Anyone Need a Nearly Complete Dino Skeleton?

Camptosaurus fossil, 'Barry,' could fetch up to $1.2M at auction next month
By Arden Dier,  Newser Staff
Posted Sep 19, 2023 9:11 AM CDT
Anyone Need a Nearly Complete Dino Skeleton?
The skeleton of a 150-million-year-old camptosaurus dubbed Barry.   (Hotel Drouot)

One of the most complete dinosaur skulls ever documented will hit the auction block next month along with the rest of the 150-million-year-old Camptosaurus' bones. Such sales of dinosaur fossils are "rare, with only a small number taking place each year globally" as scientists raise concerns about fossils being whisked into private collections and away from the public and researchers, per the BBC. Experts say this Camptosaurus skeleton—named Barry after the paleontologist Barry James, who unearthed it in Wyoming in the 1990s—is nearly complete and "extremely well preserved," per the outlet.

At 7 feet tall and 16 feet long, it's "one of the most complete dinosaurs ever auctioned," says Alexandre Giquello, president of Paris auction house Hotel Drouot, which will sell the specimen on Oct. 20, per Barron's. "The skull is complete at 90% and the rest of the dinosaur is complete at 80%," he adds, per the BBC. It's expected to fetch up to $1.2 million in the controversial sale. As the Economist reported earlier this year, a major uptick in demand for dinosaur specimens from private collectors since fossils began selling for millions at auction in 2018 has caused concern that public institutions will lose access to valuable finds.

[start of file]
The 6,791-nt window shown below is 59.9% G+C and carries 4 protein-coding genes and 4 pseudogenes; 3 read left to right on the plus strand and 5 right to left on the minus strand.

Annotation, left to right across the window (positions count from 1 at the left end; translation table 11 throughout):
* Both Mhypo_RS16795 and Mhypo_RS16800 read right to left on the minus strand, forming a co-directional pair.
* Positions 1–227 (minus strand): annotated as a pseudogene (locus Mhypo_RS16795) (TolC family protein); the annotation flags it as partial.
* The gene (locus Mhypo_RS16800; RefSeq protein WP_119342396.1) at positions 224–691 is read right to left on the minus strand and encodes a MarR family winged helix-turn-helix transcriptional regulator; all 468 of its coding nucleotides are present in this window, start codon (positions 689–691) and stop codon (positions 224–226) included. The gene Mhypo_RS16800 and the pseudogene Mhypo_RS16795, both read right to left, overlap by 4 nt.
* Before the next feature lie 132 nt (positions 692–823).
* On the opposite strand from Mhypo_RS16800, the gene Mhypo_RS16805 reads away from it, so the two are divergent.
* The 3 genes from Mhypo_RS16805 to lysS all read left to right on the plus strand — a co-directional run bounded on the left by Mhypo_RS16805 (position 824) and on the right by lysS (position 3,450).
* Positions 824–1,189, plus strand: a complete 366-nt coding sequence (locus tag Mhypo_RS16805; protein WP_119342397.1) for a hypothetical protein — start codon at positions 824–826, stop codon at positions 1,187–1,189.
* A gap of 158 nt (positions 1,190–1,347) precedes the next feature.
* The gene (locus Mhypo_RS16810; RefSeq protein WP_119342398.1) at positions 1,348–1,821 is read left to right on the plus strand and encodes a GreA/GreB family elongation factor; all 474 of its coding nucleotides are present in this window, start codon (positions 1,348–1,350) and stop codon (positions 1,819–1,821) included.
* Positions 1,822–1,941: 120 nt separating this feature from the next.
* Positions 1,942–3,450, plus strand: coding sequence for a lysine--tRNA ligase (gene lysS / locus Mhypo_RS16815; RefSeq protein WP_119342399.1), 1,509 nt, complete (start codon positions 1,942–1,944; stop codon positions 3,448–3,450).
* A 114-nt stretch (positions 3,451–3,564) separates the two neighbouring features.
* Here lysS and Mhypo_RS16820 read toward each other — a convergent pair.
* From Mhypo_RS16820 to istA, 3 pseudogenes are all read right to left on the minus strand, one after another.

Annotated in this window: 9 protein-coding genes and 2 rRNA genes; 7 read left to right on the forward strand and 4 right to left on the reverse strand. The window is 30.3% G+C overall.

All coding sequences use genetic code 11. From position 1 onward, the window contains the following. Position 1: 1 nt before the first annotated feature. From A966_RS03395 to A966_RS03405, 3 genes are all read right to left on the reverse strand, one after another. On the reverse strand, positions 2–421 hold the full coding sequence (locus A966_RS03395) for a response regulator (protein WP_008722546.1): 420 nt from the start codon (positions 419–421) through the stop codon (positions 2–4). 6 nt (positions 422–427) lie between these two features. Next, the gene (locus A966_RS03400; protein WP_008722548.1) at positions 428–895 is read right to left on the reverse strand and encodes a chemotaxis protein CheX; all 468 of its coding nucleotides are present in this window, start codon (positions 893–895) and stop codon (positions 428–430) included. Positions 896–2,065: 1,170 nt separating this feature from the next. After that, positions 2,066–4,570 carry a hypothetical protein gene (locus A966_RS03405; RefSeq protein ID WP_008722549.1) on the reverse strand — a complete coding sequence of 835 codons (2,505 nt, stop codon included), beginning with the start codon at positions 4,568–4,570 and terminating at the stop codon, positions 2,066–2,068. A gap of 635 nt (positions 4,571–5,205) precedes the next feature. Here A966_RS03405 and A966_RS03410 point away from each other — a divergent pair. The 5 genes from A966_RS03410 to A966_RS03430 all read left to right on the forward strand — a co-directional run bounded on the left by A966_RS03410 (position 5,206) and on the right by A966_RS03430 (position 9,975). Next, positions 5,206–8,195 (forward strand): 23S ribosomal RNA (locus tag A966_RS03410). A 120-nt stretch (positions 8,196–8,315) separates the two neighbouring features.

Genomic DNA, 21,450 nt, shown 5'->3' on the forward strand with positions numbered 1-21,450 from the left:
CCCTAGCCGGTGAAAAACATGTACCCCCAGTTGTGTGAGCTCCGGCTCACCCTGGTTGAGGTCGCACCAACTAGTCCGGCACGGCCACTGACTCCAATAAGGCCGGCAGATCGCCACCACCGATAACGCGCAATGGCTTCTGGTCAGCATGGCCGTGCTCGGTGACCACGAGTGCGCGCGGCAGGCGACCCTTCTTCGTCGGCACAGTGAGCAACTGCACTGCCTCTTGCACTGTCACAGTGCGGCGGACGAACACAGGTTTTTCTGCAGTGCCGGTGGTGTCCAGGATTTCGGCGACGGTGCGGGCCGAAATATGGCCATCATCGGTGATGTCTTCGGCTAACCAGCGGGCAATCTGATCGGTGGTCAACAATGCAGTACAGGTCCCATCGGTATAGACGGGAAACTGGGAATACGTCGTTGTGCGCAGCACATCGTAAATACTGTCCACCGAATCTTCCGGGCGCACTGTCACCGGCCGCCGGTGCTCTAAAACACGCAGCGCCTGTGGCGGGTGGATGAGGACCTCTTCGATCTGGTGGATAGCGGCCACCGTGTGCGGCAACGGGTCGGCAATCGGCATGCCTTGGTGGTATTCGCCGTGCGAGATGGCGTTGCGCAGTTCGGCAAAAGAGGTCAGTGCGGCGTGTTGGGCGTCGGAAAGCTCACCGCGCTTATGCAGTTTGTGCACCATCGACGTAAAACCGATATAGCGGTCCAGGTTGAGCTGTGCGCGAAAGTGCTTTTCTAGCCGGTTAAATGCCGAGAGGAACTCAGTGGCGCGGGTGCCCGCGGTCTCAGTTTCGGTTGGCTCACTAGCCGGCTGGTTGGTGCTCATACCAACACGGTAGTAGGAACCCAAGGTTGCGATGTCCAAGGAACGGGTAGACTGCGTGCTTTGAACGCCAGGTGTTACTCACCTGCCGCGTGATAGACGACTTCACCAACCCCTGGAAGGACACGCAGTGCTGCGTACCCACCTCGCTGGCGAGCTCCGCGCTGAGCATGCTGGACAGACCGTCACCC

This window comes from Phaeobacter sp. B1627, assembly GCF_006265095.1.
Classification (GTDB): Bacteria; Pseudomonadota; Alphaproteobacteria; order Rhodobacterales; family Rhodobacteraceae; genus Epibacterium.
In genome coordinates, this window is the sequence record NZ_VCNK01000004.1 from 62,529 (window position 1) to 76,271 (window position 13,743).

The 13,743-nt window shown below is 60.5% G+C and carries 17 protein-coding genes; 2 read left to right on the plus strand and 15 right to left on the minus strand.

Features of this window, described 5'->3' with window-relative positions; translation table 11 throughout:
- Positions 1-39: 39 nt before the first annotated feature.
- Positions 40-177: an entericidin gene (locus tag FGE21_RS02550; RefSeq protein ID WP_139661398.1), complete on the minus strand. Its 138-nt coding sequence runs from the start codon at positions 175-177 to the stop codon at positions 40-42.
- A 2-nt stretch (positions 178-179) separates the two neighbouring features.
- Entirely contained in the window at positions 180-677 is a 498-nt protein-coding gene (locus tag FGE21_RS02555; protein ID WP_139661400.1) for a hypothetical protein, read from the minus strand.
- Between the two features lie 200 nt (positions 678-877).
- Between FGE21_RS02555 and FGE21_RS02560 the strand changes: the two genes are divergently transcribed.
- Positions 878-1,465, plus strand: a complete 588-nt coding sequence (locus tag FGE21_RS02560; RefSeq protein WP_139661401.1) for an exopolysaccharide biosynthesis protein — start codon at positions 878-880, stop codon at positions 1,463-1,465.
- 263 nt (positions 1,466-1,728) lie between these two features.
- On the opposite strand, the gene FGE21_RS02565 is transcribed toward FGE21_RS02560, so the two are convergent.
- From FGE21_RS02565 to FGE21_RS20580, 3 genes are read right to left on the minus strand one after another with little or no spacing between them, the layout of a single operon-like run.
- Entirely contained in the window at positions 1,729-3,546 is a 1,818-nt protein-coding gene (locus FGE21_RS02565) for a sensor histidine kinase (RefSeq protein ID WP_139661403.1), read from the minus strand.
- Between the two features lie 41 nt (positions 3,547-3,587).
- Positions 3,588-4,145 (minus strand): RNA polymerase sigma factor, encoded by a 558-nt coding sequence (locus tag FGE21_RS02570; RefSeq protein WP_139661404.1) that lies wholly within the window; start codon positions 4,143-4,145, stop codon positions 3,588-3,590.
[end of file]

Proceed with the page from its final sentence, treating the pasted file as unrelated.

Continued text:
But if Barry is purchased by a private collector, there may not be much change. As Barron's reports, the fossil was held in a private collection in Colorado since soon after its discovery in Wyoming's Morrison Formation. It was purchased last year by experts from the Italian company Zoic, who partnered with scientists from the University of Bologna on a vast reconstruction project. "Zoic undertook the meticulous task of disassembling, cleaning, and cataloging the specimen's original bones in order to carry out a complete reconstruction of the specimen according to current scientific standards," according to the auction house. (More dinosaurs stories.)

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